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Is That Online Image You Just Grabbed OK to Use?

Changing a Copyright Image Doesn't Make It Yours

The issue of copyrighting images has stirred a heated debate on LinkedIn.

The question that got the discussion started?

“I have been asked to take head shots and other portrait type photos for a new client, an entreprenuer. He wants these for his business card, possibly LinkedIn, and for his website. What kind of fees do some of you charge for full copyrights? I am most concerned with the images he wants for his website. What are the details, in regards to site usage?”

What started as a conversation about pricing quickly turned into a discussion about copyright.

With the spread of cameras and ubiquitous phone cameras — mixed with social media — the question of image copyright — is one that is asked by everyone and understood by very few.

Really, for the most part, the law is pretty simple. While there is one area — fair use — that is gray around the edges, much of the rest of copyright law is black and white.

  1. Did You Create It?

If you made the picture then you own the copyright. In the absence of a Work for Hire contract, you can do with it as you wish. While there can be exceptions, the rule-of-thumb is: you create it — you control it.

  1. Plagiarism

Visual Plagiarism is not a statutory predicament. It is a moral problem. Details  surrounding photo piracy may be connected, though. Copyright infringement is unlawful and provides for serious consequences. Avoid image plagiarism by giving attributing the image maker and providing credit.

  1. Attributing Alone Does Not Mean It’s Right

So you found a great image online and give the original artist a mention. Common sense should tell you that the artist may want exposure for the walk, but we’re discussing the law. Common sense and the law don’t always resonate together. It is up to the created to choose wherever — and if — they desire their image published. It isn’t up to you to examine why they don’t need “exposure.”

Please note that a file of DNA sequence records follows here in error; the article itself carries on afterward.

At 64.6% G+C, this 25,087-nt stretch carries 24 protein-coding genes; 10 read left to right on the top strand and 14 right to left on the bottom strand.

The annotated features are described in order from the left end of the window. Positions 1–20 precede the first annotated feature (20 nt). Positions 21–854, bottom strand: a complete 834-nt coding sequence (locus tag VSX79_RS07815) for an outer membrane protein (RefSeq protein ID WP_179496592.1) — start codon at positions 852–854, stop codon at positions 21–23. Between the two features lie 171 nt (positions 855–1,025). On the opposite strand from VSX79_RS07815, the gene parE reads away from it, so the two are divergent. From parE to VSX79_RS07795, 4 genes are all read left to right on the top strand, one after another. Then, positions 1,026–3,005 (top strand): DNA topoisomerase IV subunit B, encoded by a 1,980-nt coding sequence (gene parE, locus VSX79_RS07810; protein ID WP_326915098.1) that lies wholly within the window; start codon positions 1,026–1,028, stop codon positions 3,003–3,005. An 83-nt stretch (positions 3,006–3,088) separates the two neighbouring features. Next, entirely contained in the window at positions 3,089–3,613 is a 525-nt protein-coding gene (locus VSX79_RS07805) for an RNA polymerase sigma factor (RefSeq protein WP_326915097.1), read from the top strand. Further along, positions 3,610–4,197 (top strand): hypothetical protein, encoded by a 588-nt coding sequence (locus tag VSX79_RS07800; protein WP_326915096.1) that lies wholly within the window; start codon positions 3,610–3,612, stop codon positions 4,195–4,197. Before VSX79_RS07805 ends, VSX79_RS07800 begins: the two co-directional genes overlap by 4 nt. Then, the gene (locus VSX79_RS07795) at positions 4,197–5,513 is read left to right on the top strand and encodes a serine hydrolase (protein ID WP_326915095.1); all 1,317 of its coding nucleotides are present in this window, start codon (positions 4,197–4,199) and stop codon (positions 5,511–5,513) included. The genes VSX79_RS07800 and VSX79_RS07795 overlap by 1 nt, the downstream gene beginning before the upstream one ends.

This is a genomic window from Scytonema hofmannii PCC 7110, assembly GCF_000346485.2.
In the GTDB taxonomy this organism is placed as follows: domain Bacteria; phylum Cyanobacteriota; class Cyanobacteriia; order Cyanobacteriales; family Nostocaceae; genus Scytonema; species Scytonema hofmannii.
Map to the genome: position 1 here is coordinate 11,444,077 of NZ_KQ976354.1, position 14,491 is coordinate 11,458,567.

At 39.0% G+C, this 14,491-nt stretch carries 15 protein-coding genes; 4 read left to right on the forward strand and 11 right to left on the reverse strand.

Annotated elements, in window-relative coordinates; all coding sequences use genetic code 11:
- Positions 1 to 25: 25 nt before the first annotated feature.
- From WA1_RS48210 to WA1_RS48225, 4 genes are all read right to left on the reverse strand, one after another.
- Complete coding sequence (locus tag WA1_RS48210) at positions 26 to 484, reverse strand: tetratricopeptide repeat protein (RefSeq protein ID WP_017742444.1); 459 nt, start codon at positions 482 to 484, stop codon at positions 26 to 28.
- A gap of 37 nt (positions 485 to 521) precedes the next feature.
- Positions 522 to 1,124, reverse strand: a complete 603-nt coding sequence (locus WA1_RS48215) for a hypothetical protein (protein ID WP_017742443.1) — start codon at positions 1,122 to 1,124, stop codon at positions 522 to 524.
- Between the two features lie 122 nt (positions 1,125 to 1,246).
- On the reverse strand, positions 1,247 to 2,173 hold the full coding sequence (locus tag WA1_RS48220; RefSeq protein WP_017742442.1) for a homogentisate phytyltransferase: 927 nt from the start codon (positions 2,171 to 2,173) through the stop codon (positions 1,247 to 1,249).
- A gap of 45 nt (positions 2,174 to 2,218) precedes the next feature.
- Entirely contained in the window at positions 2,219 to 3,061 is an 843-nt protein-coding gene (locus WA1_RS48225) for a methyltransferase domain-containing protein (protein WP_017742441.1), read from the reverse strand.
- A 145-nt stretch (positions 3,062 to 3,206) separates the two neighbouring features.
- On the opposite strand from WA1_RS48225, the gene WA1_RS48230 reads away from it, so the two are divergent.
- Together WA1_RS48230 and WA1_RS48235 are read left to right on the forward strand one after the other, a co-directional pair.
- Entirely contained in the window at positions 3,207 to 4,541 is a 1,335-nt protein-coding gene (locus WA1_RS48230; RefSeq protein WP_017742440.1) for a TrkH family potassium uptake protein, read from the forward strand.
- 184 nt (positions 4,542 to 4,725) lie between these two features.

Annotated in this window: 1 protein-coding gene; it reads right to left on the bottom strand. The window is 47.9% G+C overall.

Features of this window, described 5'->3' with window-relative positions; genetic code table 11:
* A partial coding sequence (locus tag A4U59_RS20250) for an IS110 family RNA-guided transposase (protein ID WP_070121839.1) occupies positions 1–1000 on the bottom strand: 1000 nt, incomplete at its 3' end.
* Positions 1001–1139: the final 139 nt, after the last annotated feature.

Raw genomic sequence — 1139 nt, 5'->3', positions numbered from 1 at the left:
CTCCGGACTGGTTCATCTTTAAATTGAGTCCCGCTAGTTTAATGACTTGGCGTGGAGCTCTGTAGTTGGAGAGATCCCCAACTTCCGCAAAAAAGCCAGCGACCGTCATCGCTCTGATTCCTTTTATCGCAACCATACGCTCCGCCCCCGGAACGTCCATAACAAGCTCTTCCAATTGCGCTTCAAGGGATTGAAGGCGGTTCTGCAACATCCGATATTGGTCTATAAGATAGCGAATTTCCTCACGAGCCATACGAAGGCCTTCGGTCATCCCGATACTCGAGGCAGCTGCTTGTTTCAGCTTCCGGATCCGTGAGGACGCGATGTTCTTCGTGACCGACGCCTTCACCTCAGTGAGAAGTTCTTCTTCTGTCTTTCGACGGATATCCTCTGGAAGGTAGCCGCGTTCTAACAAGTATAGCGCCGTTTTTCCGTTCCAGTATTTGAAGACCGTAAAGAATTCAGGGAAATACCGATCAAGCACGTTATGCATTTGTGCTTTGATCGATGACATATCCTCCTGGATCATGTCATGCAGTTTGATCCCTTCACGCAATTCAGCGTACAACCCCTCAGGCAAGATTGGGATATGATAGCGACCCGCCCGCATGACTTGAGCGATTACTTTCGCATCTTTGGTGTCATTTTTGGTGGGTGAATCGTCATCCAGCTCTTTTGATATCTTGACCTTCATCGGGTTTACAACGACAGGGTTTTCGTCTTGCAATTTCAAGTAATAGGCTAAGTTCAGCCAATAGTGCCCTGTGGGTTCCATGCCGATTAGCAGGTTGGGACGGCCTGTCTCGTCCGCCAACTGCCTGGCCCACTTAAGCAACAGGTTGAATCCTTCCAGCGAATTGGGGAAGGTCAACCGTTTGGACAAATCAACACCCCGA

1. Ask, Maybe Receive

The artist that files a DMCA Takedown might have agreed to a request for using it — if only they had been asked. People are reasonable, generally, and will consent to the use of their image. But the decision is theirs. Not every person will say go ahead.

  1. Use Public Domain Images

All problems can be circumvented if public domain images are utilized. These images are available to use and usually don’t require attribution. The site usually spells out the conditions of use. as well as the format to be used for requesting image use.

  1. Creative Commons

Be sure to understand the Creative Comons license. Many indiviudals are glad to assign their images, but they are allowed to choose. Understand that the image owner may amend the permission later, and that can trigger a demand for removal

  1. Different Uses — Different Obligations

While it might be reasonable to use a particular image on your website, the authority to use the identical photograph in a newsletter, book or video may not be available. Unless you are the copyright holder, or the picture is in public domain, consider the copyright holder’s guidance about using the image. The copyright owner may be ok with some applications, but not others.

  1. Fair Use is Foggy

Fair Use is a theory in Copyright law that says you’re entitled to encroach on somebody’s copyright, and they aren’t allowed to require payment from you. It sounds simple, but it is some of the more complicated aspects of Copyright law. Copyright Fair Use for images does occur, just not as most people would think.

  1. Assume

It’s better to assume that every image is copyrighted. The defense that the picture doesn’t have something to show copyright won’t work. The majority of works produced after March 1, 1989 do not demand notice., The absence of copyright notice has some thinking an image can be used without constraint. Actually, copyright regulations are blurry when it comes to social media. Search engines are giving their best to present copyright notice and if it applies, don’t pretend that it’s not there.

  1. Your Website, Your Problem

A common excuse when a site owner receives a takedown request is, “I didn’t pick that image”, and then try to blame the site’s designer. The website owner is rightfully accountable for breaches.

  1. Changing a Copyright Image Doesn’t Make It Yours

Changing an image, so it doesn’t look like the original doesn’t protect you from possible responsibility. A person cannot design fresh work and call it their’s if they don’t own the foundational copyright.  Adding a quote or line to a picture doesn’t void the foundational copyright either. Even using photo editing services to alter the picture to something you like better doesn’t release you from the possible sanctions under Copyright Law.

  1. But Bobby Did It

Just beause someone else does it, doesn’t make it right — or smart. Copyright law doesn’t mind if someone famous is diong it and avoiding any problems,. Copyright is personal, and a good bit of encorcement rests with the copyright holder.

Copyright law is complex. But a person doesn’t have to be an attorney to learn the fundamentals. When concerning images online, go with your intuition. If there’s any unease, then reconsider and do some investigation.

© 2012 Daniel Kron, Esq., all rights reserved


New York commercial litigator Daniel Kron, Esq - logo

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